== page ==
Subdeacon Basman Yousef Daud was Father
Subdeacon Wahid Hanna Isho
Father Ragheed Aziz
January 20, 1972 - June 3, 2007
Requiescat in pace
“Without Sunday, without the
Eucharist, the Christians in Iraq cannot survive.” - Father Ragheed Aziz Ganni
“Christ challenged evil with His
infinite love. He keeps us united, and through the Eucharist, He
gifts us life which the terrorists are trying to take away.” - Father Ragheed Aziz Ganni
At their ad limina* visit to Pope
Benedict XVI in January of 2009, the Chaldean bishops gave him the stole
belonging to Father Ragheed Ganni
which the pope received "with emotion."
Eternal Father we pray that your
beloved servant, Father Ganni, who
so that he could celebrate the
Holy Sacrifice for his people, and
the ultimate sacrifice of his life
doing so, be an example to all.
he intercede for us and those
persecuted Christians at this time
Subdeacon Wahid Hanna Isho's wife, Bayan
Adam Bella, in exile in Syria, the only witness to the martyrdom, spoke
out on the first anniversary of Father Ragheed and his subdeacons'
deaths. Father Ragheed and his cousin, Subdeacon Basman Yousef Daud,
were in the lead car and Subdeacon Wahid Hanna Isho, his wife, and
Subdeacon Gassan Isam Bidawed were following in another car:
"At a certain point, the car was
stopped by armed men. Father Ragheed could have fled, but he did
not want to because he knew they were looking for him. They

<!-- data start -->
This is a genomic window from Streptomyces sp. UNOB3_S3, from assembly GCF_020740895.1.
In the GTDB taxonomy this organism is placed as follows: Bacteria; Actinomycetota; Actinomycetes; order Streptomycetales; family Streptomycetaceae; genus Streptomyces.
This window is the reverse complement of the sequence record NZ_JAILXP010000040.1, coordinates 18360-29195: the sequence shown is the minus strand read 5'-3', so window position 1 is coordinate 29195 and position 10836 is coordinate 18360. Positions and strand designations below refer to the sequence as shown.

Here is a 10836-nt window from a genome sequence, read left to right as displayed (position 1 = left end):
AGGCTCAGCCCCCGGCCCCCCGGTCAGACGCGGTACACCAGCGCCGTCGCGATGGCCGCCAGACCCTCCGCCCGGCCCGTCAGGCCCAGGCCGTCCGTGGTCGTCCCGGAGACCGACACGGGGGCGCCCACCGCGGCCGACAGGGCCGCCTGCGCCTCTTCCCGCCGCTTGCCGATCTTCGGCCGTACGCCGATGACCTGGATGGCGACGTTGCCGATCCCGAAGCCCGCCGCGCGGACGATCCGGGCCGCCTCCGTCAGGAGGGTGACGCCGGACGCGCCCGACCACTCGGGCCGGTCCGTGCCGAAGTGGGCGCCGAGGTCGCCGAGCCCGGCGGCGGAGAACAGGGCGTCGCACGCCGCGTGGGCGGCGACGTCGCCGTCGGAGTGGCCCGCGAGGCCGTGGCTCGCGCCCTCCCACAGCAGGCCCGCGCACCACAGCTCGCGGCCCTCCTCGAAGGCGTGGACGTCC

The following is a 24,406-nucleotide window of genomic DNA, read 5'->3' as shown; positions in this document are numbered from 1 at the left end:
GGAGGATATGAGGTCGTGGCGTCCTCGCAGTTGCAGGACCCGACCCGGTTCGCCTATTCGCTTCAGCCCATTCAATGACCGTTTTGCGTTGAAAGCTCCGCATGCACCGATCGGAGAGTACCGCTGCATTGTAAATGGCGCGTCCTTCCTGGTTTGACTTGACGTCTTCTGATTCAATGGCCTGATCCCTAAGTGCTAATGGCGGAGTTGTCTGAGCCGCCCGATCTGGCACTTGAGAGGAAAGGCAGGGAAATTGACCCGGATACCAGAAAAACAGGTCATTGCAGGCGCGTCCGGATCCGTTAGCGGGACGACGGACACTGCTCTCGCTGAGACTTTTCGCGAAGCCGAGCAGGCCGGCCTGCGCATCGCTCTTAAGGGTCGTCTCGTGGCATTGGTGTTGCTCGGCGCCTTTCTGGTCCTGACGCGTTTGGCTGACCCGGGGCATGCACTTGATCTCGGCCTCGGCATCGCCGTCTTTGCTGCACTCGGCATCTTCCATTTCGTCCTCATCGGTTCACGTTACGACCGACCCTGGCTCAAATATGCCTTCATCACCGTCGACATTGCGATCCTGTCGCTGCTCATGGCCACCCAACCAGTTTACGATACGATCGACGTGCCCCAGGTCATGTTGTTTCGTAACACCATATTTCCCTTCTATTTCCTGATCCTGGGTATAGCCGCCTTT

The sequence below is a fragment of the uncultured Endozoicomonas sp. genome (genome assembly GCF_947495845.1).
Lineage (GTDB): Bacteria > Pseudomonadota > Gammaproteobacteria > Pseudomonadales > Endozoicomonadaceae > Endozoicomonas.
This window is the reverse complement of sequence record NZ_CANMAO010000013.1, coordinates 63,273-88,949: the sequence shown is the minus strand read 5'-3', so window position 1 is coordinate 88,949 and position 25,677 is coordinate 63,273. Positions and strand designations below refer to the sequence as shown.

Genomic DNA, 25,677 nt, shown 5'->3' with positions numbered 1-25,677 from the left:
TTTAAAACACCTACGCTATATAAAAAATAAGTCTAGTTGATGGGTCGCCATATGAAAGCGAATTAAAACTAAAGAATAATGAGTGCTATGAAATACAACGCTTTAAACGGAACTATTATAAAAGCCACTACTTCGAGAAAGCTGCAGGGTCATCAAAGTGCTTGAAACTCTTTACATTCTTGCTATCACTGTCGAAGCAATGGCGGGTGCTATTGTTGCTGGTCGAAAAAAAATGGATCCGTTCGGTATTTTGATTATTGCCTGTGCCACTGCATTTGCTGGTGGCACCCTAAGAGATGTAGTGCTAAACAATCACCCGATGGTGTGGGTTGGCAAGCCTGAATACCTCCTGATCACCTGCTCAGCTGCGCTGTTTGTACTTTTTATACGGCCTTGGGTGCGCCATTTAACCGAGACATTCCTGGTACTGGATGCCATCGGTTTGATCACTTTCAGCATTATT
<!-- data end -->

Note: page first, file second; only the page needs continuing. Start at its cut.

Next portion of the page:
forced us to get out of the car and led me away. Then one of the
killers screamed at Father Ragheed, 'I told you to close the
church. Why didn't you do it? Why are you still here?'
And he simply responded, 'How can I close the house of God?' They
immediately pushed him to the ground, and Father Ragheed had only enough
time to gesture to me with his head that I should run away. Then
they opened fire and killed all four of them. Why did they make me a
widow? Why did they tear the word 'papa' from the mouths of my
children? What did we do wrong? What did my husband
Aziz Ganni was ordained in the Chaldean Rite of the Catholic
Church in 2001.
Mass of Christian Burial
Karamles, Iraq, Father Ganni's hometown
Chaldean Father Ragheed Aziz Ganni,
35, Church of the Holy Spirit, Mosul, Iraq, RIP
Subdeacon Gassan Isam Bidawed,
Church of the Holy Spirit, Mosul, Iraq, RIP
Subdeacon Basman Yousef Daud, Church
of the Holy Spirit, Mosul, Iraq, RIP
Subdeacon Wahid Hanna Isho, Church
of the Holy Spirit, Mosul, Iraq, RIP
Ragheed Ganni, 35, the pastor of the Church of the Holy Spirit
in the Nur district of Mosul, Iraq, and Subdeacon Basman Yousef Daud,
Subdeacon Gassan Isam Bidawed, and Subdeacon Wahid Hanna Isho were forced
out of their car, shot, and killed outside the Church of the Holy Spirit
after celebrating Mass on Sunday, June 3, 2007. Subdeacon Gassan
Isam Bidawed's wife was also pulled out of the car, but she was separated
from the victims and witnessed the martyrdoms. The gunmen then
placed bombs in the car, and because of safety fears, the bodies lay
unrecovered until the police bomb squad arrived at 10:00 P. M.
Father Ganni's life had been previously
threatened, and the Church of the Holy Spirit had been attacked several